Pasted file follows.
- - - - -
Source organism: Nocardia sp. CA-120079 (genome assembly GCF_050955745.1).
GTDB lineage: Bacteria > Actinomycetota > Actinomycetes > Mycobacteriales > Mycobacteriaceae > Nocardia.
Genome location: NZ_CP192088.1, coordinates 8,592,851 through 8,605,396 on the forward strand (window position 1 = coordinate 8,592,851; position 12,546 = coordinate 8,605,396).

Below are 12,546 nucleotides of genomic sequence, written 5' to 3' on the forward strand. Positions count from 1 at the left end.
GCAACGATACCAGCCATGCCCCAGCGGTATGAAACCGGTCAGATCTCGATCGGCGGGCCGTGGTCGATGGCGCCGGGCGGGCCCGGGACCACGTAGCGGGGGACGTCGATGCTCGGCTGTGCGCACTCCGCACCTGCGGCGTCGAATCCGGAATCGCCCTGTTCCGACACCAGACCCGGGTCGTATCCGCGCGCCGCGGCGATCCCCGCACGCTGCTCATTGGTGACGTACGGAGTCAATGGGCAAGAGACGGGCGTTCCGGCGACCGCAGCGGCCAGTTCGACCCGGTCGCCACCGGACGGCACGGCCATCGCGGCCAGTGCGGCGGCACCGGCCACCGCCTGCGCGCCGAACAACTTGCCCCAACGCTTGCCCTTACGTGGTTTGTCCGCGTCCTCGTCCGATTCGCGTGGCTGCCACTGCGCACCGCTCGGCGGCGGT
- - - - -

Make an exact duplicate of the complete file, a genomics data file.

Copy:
Source organism: Nocardia sp. CA-120079 (genome assembly GCF_050955745.1).
GTDB lineage: Bacteria > Actinomycetota > Actinomycetes > Mycobacteriales > Mycobacteriaceae > Nocardia.
Genome location: NZ_CP192088.1, coordinates 8,592,851 through 8,605,396 on the forward strand (window position 1 = coordinate 8,592,851; position 12,546 = coordinate 8,605,396).

Below are 12,546 nucleotides of genomic sequence, written 5' to 3' on the forward strand. Positions count from 1 at the left end.
GCAACGATACCAGCCATGCCCCAGCGGTATGAAACCGGTCAGATCTCGATCGGCGGGCCGTGGTCGATGGCGCCGGGCGGGCCCGGGACCACGTAGCGGGGGACGTCGATGCTCGGCTGTGCGCACTCCGCACCTGCGGCGTCGAATCCGGAATCGCCCTGTTCCGACACCAGACCCGGGTCGTATCCGCGCGCCGCGGCGATCCCCGCACGCTGCTCATTGGTGACGTACGGAGTCAATGGGCAAGAGACGGGCGTTCCGGCGACCGCAGCGGCCAGTTCGACCCGGTCGCCACCGGACGGCACGGCCATCGCGGCCAGTGCGGCGGCACCGGCCACCGCCTGCGCGCCGAACAACTTGCCCCAACGCTTGCCCTTACGTGGTTTGTCCGCGTCCTCGTCCGATTCGCGTGGCTGCCACTGCGCACCGCTCGGCGGCGGT